Mr. Thomas did a benchmarking exercise with the Mark Two for the shop. He printed some parts, tracking the cost and print times. The shop then compared this information with the cost of conventionally manufacturing parts in house and outsourcing them, as well the material cost and time delays involved with bid specifications and vendor negotiations. “When you 3D print something you avoid a lot of steps,” Mr. Thomas says. “You never have to create a 2D drawing, you just go straight from CAD to the additive manufacturing (AM) machine and print the part in hours.”

Adaptive Corp. quickly set up a Mark Two at Elliott Tool. Training on the Mark Two included almost everyone in the company, including engineers and managers. “The more people who are involved, particularly those in day-to-day traditional manufacturing, the more we can upgrade their overall skill set and elevate our ability as a company to make parts in a greater variety of ways,” Mr. Pruitt says.

With the Mark Two operational, the shop began seeing a variety of positive results. Mr. Pruitt says a drill-fixture issue opened his eyes to the potential of AM to improve in-house processes. It was an oddly shaped part that the shop had tried to fixture with steel that conformed to the basic shape. However, this solution didn’t envelop the part enough to hold it steady for machining, so Mr. Pruitt turned to 3D printing. “We realized we could just take a basic, solid model of the casting for the part, then sweep that shape across another fixture and essentially ‘mold’ the casting to the fixture. We could just print that instead of fabricate it, and the result was very successful.”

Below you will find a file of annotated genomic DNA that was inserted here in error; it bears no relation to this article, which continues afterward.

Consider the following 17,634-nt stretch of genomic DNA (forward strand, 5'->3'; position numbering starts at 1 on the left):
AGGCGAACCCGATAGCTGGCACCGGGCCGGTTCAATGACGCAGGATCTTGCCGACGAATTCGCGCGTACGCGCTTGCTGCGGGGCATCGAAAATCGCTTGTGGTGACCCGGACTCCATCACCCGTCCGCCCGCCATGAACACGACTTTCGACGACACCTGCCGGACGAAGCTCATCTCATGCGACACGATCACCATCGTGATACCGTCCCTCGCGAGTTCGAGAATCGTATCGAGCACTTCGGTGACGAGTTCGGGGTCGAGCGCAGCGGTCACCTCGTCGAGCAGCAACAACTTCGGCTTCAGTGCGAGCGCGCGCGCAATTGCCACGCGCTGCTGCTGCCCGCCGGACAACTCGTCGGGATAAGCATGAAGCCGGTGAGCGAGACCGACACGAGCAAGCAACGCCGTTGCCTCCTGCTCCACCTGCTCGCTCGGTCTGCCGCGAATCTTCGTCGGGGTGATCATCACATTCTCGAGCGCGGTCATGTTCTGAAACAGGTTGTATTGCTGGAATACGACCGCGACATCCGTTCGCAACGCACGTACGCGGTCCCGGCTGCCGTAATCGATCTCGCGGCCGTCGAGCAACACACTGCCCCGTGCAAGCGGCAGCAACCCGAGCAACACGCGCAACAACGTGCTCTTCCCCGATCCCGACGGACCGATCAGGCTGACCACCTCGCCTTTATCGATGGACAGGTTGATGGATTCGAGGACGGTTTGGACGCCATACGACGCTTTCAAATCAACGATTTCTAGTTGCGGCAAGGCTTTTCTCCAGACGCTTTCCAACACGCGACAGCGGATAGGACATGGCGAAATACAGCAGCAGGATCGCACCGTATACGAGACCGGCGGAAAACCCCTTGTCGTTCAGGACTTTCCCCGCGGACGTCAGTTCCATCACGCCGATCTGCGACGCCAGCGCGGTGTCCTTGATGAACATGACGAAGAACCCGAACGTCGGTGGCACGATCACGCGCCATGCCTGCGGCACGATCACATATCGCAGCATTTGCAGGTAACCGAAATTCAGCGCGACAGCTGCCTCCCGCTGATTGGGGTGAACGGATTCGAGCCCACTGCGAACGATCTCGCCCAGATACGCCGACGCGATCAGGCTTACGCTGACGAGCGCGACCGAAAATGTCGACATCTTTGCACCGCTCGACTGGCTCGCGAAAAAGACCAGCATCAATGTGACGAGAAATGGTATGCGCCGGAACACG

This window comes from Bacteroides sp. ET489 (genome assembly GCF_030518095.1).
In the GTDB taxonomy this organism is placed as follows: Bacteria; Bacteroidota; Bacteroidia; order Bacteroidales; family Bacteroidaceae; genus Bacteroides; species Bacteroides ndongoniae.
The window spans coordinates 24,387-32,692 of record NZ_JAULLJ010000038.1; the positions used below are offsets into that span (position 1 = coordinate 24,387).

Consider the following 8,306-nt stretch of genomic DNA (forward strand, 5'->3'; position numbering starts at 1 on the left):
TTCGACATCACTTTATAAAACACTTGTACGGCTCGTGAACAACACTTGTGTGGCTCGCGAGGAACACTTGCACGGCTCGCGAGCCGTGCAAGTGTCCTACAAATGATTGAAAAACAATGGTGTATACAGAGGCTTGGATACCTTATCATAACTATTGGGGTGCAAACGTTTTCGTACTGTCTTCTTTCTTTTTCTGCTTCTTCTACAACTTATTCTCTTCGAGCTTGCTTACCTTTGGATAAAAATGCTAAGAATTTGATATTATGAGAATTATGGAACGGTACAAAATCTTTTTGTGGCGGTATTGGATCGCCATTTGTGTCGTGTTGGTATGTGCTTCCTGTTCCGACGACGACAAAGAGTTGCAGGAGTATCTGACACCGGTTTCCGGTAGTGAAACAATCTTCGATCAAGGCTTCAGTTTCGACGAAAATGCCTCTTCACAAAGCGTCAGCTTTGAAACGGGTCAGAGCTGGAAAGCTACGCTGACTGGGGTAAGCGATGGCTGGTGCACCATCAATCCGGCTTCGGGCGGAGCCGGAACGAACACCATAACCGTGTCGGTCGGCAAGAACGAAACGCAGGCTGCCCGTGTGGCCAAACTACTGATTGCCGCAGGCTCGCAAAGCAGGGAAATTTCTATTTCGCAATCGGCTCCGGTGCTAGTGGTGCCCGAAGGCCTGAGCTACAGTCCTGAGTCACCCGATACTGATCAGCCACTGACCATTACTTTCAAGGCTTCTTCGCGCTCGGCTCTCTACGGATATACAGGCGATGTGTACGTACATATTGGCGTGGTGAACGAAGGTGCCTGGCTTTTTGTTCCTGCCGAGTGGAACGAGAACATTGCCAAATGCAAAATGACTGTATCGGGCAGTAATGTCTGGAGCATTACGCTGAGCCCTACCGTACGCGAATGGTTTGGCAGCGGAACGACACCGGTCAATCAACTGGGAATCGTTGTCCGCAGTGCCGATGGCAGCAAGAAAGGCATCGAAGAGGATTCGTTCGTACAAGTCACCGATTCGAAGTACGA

AM also enabled the team to make revisions and add “nice-to-have” changes to the drill fixture that would have cost a lot to traditionally manufacture. “With AM, all you need to do is make minor adjustments in your Autodesk Inventor part files and then recreate the STL that drives the 3D-printing process,” he says. “That’s another nice thing about the software: You can watch the revision changes on screen, and if you see you’ve made a design error, you can just go back a revision or two before you print.” This enables the shop to quickly adapt to urgent engineering changes and provide a faster turnaround for customers.

Beyond making fixturing, the shop even began using the system for end-use parts. The company was tasked by a first-time customer with replacing the cam plates on a World War II-era horizontal milling machine. The plates support a table that rides on the angles of the plates and cuts the opposite form of the angles into the parts being milled. The cam plates had threaded holes that the shop was able to design and print directly into the part. The 3D-printed holes had the same perpendicularity as the holes that were reamed in postproduction, and the 3D-printed threads functioned equally as well as the ones that were hand-tapped. The fact that the additively manufactured cam plates could support the forces of more than 300 pounds going back and forth over the plates’ sharp angles was proof to him that the 3D-printed parts have the strength the shop needs.

Because of its success with AM, the shop is beginning to look at metal printing solutions for other rapid prototyping and end-use part applications, as well as 3D scanning to augment more complex casting designs.